From 1 Year to 2

Some highly selective colleges went test optional for a year, citing the pandemic. Now many of them are extending those bans.

February 1, 2021
(Getty Images)

This week Cornell University said it would stay test optional for another year after this one. Columbia and Harvard Universities and the University of Pennsylvania quickly followed.

The University of Virginia on Friday announced it would stay test optional for the next two years. Amherst and Williams Colleges, Boston College, the College of Charleston, and Rice University also extended their policies for one or two years.

Robert Schaeffer, interim executive director of FairTest: National Center for Fair & Open Testing, said via email that these moves are "highly significant."

"The recent test-suspension extensions appear to be the vanguard of a national movement to maintain ACT/SAT optional policies at highly selective colleges and universities at least through the fall 2022 admission cycle," he said. "FairTest expects many more such schools to follow suit in the coming weeks joining the more than half of all four-year schools that are already test-optional for fall 2022."

Schaeffer added that "late winter/early spring is typically the season when admissions offices unveil changes in standardized exam requirements. This year, many high school juniors, their parents, and counselors are trying to figure out whether they should try to begin the ACT/SAT process in the midst of a pandemic or whether they can avoid this potential threat to their health and safety. By announcing test-optional extensions, schools both recognize that many admissions testing sites remain closed and lift a burden off potential applicants."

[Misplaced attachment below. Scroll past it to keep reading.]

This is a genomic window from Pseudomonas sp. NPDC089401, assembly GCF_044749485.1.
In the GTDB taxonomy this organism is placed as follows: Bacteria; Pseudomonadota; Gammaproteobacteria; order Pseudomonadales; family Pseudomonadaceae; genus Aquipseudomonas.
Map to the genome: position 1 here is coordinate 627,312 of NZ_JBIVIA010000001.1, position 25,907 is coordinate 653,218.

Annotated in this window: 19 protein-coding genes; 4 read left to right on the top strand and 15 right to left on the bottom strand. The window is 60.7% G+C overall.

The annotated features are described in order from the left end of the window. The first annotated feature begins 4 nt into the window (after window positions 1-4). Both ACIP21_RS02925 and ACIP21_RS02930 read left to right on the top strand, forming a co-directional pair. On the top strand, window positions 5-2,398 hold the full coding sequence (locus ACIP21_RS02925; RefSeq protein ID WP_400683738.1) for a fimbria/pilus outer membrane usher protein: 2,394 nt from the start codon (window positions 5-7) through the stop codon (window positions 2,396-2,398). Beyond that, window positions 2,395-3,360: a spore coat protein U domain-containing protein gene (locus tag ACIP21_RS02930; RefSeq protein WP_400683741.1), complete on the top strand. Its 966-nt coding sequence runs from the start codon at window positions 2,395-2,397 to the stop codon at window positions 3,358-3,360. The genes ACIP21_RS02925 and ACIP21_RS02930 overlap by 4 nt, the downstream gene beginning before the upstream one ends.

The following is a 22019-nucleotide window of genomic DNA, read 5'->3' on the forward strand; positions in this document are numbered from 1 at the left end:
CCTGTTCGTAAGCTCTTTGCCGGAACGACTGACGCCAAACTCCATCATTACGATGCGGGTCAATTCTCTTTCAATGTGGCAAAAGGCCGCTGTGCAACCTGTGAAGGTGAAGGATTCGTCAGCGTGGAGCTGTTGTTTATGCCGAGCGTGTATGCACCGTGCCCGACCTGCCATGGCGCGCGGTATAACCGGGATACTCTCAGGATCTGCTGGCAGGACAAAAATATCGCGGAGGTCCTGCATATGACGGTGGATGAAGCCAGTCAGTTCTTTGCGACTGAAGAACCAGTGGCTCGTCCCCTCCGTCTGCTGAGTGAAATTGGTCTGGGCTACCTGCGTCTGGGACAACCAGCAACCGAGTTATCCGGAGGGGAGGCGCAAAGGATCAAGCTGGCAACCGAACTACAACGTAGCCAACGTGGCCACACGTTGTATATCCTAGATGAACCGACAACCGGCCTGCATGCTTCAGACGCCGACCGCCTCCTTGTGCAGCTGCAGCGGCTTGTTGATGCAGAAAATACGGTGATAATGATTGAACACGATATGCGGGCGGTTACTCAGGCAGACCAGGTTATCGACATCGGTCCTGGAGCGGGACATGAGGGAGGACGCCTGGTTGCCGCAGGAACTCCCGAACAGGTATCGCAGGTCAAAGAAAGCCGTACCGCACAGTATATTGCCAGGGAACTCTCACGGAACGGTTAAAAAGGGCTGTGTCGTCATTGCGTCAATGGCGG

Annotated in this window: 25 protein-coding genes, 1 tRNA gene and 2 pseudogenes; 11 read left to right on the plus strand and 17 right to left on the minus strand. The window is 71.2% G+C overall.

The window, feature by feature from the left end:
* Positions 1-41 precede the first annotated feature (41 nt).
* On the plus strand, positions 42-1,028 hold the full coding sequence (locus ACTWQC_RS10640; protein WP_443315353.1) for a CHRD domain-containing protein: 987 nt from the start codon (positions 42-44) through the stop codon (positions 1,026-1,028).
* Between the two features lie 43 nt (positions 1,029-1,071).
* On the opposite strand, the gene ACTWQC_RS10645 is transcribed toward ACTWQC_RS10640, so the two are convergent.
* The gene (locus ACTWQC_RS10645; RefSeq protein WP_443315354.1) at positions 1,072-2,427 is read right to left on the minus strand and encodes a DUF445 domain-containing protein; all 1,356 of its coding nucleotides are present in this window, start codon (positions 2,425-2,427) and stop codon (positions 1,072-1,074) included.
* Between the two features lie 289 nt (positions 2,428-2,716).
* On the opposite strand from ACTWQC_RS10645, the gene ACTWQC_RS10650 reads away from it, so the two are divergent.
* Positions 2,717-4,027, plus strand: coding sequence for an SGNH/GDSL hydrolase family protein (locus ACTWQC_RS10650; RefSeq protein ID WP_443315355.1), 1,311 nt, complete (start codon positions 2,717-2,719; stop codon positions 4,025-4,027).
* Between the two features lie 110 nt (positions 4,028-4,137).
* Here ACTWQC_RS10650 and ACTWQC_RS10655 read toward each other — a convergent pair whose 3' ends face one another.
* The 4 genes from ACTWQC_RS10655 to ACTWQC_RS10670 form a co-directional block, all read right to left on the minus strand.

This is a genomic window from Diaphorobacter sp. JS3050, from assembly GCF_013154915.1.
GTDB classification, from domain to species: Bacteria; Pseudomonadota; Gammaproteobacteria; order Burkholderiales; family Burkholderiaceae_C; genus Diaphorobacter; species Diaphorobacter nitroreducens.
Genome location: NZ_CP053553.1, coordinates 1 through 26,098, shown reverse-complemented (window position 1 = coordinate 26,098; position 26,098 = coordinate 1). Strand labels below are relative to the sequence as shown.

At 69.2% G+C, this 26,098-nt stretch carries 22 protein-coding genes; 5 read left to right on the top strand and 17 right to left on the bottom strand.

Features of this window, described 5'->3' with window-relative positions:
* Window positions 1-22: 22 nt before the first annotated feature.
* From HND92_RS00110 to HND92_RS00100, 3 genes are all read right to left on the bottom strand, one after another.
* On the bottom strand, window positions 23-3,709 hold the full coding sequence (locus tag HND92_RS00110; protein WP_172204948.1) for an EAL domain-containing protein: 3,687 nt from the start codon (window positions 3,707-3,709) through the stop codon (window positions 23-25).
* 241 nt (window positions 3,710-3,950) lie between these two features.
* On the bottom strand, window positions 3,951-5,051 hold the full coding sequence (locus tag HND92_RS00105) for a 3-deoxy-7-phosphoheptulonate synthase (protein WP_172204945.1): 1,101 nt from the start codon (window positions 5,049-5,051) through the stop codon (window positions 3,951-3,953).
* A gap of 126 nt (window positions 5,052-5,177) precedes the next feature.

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Scott Jaschik

Scott Jaschik, Editor, is one of the three founders of Inside Higher Ed. With Doug Lederman, he leads the editorial operations of Inside Higher Ed, overseeing news content, opinion pieces, career advice, blogs and other features. Scott is a leading voice on higher education issues, quoted regularly in publications nationwide, and publishing articles on colleges in publications such as The New York Times, The Boston Globe, The Washington Post, Salon, and elsewhere. He has been a judge or screener for the National Magazine Awards, the Online Journalism Awards, the Folio Editorial Excellence Awards, and the Education Writers Association Awards. Scott served as a mentor in the community college fellowship program of the Hechinger Institute on Education and the Media, of Teachers College, Columbia University. He is a member of the board of the Education Writers Association. From 1999-2003, Scott was editor of The Chronicle of Higher Education. Scott grew up in Rochester, N.Y., and graduated from Cornell University in 1985. He lives in Washington.

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